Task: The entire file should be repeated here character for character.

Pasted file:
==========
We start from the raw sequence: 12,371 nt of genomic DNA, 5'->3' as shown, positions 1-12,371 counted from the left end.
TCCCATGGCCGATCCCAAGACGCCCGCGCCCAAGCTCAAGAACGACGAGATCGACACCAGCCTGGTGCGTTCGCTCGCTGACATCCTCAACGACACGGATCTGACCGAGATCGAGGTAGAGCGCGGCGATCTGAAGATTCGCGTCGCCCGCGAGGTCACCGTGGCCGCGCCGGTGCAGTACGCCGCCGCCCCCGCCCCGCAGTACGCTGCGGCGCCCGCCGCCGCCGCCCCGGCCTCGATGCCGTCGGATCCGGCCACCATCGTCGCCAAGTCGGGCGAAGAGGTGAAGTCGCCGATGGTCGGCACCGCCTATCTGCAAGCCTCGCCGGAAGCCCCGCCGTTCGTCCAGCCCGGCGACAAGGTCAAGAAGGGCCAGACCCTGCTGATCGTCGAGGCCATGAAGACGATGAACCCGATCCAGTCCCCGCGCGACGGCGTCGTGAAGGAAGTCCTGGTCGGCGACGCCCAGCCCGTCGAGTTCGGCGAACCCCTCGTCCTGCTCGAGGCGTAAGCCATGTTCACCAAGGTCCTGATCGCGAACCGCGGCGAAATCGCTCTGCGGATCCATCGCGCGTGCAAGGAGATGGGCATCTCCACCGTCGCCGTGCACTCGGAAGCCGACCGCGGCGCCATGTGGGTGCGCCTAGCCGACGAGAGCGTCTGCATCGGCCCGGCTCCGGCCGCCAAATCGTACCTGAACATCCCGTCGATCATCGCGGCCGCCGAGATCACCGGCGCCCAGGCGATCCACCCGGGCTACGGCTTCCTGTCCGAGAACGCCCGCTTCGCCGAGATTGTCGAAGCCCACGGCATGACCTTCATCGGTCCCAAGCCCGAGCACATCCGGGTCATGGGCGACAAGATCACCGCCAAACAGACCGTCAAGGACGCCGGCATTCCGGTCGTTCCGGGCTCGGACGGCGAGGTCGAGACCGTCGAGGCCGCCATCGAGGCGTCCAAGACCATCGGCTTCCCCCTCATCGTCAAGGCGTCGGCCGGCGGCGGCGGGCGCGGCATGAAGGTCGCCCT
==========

We start from the raw sequence: 12,371 nt of genomic DNA, 5'->3' as shown, positions 1-12,371 counted from the left end.
TCCCATGGCCGATCCCAAGACGCCCGCGCCCAAGCTCAAGAACGACGAGATCGACACCAGCCTGGTGCGTTCGCTCGCTGACATCCTCAACGACACGGATCTGACCGAGATCGAGGTAGAGCGCGGCGATCTGAAGATTCGCGTCGCCCGCGAGGTCACCGTGGCCGCGCCGGTGCAGTACGCCGCCGCCCCCGCCCCGCAGTACGCTGCGGCGCCCGCCGCCGCCGCCCCGGCCTCGATGCCGTCGGATCCGGCCACCATCGTCGCCAAGTCGGGCGAAGAGGTGAAGTCGCCGATGGTCGGCACCGCCTATCTGCAAGCCTCGCCGGAAGCCCCGCCGTTCGTCCAGCCCGGCGACAAGGTCAAGAAGGGCCAGACCCTGCTGATCGTCGAGGCCATGAAGACGATGAACCCGATCCAGTCCCCGCGCGACGGCGTCGTGAAGGAAGTCCTGGTCGGCGACGCCCAGCCCGTCGAGTTCGGCGAACCCCTCGTCCTGCTCGAGGCGTAAGCCATGTTCACCAAGGTCCTGATCGCGAACCGCGGCGAAATCGCTCTGCGGATCCATCGCGCGTGCAAGGAGATGGGCATCTCCACCGTCGCCGTGCACTCGGAAGCCGACCGCGGCGCCATGTGGGTGCGCCTAGCCGACGAGAGCGTCTGCATCGGCCCGGCTCCGGCCGCCAAATCGTACCTGAACATCCCGTCGATCATCGCGGCCGCCGAGATCACCGGCGCCCAGGCGATCCACCCGGGCTACGGCTTCCTGTCCGAGAACGCCCGCTTCGCCGAGATTGTCGAAGCCCACGGCATGACCTTCATCGGTCCCAAGCCCGAGCACATCCGGGTCATGGGCGACAAGATCACCGCCAAACAGACCGTCAAGGACGCCGGCATTCCGGTCGTTCCGGGCTCGGACGGCGAGGTCGAGACCGTCGAGGCCGCCATCGAGGCGTCCAAGACCATCGGCTTCCCCCTCATCGTCAAGGCGTCGGCCGGCGGCGGCGGGCGCGGCATGAAGGTCGCCCT